ROCK / It's no longer so cool for cats: Stray Cats - Town & Country

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The Independent Culture
IN 1981, the Stray Cats were a lively antidote to the over-produced new romantic pop of Spandau Ballet, Ultravox and the like. Relying on the bare bones of the semi-acoustic guitar, snare drum and stand-up double bass, the US trio of Brian Setzer, Slim Jim Phantom and Lee Rocker came on with a sound and a look Gene Vincent would have been proud of.

A decade later, a return from the grave by Vincent looks more likely than a Stray Cats revival. Grey hairs pepper Lee Rocker's quiff, Setzer's many tattoos have lost most of their colour and Slim Jim Phantom is looking decidedly less slim.

For all the hearty crash, bang, rock'n'roll attitude, the songs too sound middle-aged. The band leader, Setzer, no longer sings about tearing up the town and strutting his stuff. Old favourites like 'Runaway Boys' and 'Rock this Town' were demoted to late in the evening in favour of bluesier tunes with tricksy titles like 'Standing on the Corner of Lust and Love'. Wondering why he's feeling so low and thinking about getting back on the road again are Setzer's central preoccupations these days.

His guitar playing has grown more ponderous too. Armed with a large semi-acoustic guitar (two in fact, which he swaps over regularly for no discernible reason) Setzer can still bash out a rootsy rock'n'roll riff as good as the next man - as long as the next man isn't Chuck Berry, Bo Diddley or any of the Stray Cats' obvious influences.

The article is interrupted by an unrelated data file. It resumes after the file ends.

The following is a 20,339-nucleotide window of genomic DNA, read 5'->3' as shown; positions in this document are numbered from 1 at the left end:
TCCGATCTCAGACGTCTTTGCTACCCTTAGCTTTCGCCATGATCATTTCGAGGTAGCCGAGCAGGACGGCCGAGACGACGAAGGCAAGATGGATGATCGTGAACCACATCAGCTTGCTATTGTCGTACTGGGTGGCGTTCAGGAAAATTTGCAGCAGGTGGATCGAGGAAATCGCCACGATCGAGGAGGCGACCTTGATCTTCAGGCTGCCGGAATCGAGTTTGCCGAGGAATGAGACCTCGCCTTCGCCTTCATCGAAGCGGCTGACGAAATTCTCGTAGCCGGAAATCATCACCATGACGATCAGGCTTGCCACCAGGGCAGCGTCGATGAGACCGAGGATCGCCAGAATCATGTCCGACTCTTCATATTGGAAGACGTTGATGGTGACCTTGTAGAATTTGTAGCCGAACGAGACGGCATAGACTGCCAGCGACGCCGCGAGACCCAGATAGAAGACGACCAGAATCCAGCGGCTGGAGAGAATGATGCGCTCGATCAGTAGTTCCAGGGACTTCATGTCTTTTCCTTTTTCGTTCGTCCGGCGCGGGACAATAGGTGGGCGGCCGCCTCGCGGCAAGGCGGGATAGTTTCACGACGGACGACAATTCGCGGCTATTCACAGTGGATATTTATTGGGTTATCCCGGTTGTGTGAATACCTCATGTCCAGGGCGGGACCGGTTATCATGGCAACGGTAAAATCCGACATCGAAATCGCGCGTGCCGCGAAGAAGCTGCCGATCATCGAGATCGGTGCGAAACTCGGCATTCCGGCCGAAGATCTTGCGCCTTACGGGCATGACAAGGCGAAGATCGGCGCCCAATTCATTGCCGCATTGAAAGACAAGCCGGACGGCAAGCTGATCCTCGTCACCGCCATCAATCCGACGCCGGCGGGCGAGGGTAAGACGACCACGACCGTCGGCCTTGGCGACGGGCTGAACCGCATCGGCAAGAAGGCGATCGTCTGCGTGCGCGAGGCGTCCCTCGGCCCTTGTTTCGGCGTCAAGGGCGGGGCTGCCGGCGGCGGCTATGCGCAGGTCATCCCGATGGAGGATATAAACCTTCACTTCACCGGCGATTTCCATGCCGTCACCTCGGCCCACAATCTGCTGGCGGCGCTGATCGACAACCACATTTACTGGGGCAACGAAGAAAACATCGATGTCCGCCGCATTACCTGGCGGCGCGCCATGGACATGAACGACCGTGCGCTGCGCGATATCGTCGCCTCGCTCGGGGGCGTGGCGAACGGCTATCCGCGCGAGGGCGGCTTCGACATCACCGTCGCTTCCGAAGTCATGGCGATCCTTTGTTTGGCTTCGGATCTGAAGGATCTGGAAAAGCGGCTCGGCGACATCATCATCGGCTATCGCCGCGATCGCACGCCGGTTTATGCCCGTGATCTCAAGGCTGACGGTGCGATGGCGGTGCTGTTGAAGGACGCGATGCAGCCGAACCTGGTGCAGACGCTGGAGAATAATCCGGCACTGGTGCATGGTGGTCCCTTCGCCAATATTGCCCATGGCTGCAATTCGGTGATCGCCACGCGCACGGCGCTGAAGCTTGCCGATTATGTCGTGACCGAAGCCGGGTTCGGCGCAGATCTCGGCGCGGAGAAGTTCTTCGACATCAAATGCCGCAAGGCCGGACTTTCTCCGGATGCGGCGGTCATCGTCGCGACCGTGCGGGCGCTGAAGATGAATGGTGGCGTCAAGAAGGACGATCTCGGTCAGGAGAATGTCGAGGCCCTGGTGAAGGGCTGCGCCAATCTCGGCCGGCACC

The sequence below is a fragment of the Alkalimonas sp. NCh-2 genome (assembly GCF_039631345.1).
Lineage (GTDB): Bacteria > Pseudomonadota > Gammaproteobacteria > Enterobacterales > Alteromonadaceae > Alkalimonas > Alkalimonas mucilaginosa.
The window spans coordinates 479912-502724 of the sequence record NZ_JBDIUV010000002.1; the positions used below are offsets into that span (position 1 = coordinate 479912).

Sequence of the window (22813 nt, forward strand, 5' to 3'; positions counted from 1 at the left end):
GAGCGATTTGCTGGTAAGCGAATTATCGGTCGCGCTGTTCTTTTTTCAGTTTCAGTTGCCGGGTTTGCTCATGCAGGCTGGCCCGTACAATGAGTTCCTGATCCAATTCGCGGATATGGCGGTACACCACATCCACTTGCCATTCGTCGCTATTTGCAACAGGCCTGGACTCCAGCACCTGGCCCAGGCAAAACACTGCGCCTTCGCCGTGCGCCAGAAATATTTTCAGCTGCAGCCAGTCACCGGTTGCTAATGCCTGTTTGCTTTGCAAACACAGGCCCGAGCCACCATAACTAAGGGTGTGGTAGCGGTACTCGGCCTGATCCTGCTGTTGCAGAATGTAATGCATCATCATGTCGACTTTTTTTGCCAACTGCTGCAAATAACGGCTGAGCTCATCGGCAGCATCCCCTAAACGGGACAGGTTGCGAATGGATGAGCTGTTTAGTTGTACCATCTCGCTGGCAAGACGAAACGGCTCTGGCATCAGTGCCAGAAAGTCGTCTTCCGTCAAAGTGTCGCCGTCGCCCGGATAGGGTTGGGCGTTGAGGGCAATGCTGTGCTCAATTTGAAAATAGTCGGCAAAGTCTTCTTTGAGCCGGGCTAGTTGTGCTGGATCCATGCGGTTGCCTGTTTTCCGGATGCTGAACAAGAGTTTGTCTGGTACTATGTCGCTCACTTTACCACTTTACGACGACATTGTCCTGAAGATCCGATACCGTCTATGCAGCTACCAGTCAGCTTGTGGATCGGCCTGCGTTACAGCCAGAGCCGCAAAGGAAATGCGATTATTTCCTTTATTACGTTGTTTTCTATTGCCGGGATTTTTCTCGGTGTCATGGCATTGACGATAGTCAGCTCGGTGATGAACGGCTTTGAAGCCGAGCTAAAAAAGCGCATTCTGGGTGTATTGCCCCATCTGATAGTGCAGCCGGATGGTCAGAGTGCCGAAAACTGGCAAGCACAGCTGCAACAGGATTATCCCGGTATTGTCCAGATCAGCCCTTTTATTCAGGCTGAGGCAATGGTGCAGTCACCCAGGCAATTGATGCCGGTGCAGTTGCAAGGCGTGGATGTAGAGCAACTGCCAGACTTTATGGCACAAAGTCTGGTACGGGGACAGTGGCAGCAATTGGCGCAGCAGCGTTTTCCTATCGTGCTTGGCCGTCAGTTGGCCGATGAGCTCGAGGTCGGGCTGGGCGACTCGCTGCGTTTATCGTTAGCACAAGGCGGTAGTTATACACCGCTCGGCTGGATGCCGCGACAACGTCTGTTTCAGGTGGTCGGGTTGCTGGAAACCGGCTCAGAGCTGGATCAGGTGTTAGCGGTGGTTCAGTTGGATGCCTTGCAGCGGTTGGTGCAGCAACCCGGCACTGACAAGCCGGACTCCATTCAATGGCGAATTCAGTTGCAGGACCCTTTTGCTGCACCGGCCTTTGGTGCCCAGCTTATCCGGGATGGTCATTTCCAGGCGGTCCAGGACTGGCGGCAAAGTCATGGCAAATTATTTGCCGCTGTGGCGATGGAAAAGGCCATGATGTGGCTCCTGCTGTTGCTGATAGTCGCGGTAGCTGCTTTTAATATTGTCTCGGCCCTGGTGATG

Faced with more technically demanding solos Setzer falls short of the mark. The amateurish gusto with which he attacks the strings almost lets you forgive him his clod-hopping fingering. But clod-hopping it undoubtedly is and it's something of a relief when he retreats into more traditional rock posturing with power chords, feedback and sustained electric wailing.

A few years ago Setzer was cool, confident and talented enough to make you believe he could create a rock'n'roll band to rival The Clash during their classic London Calling period. Nowadays his closest musical peers are probably the bearded fraternity of ZZ Top. They have money, a sense of humour and a bigger vision on their side.

Take away the haircuts and the shiny equipment - clearly borrowed from a recently-made Bill Haley biopic - and the Stray Cats are a passable rock band. They did at least manage to fill the Town & Country Club and keep the punters reasonably happy by playing dirty and loud. With the big time probably gone forever, they join a select band of diehard rockers - Doctor Feelgood, Rockpile, and The Damned - who are probably too in love with the lifestyle to ever really call it a day.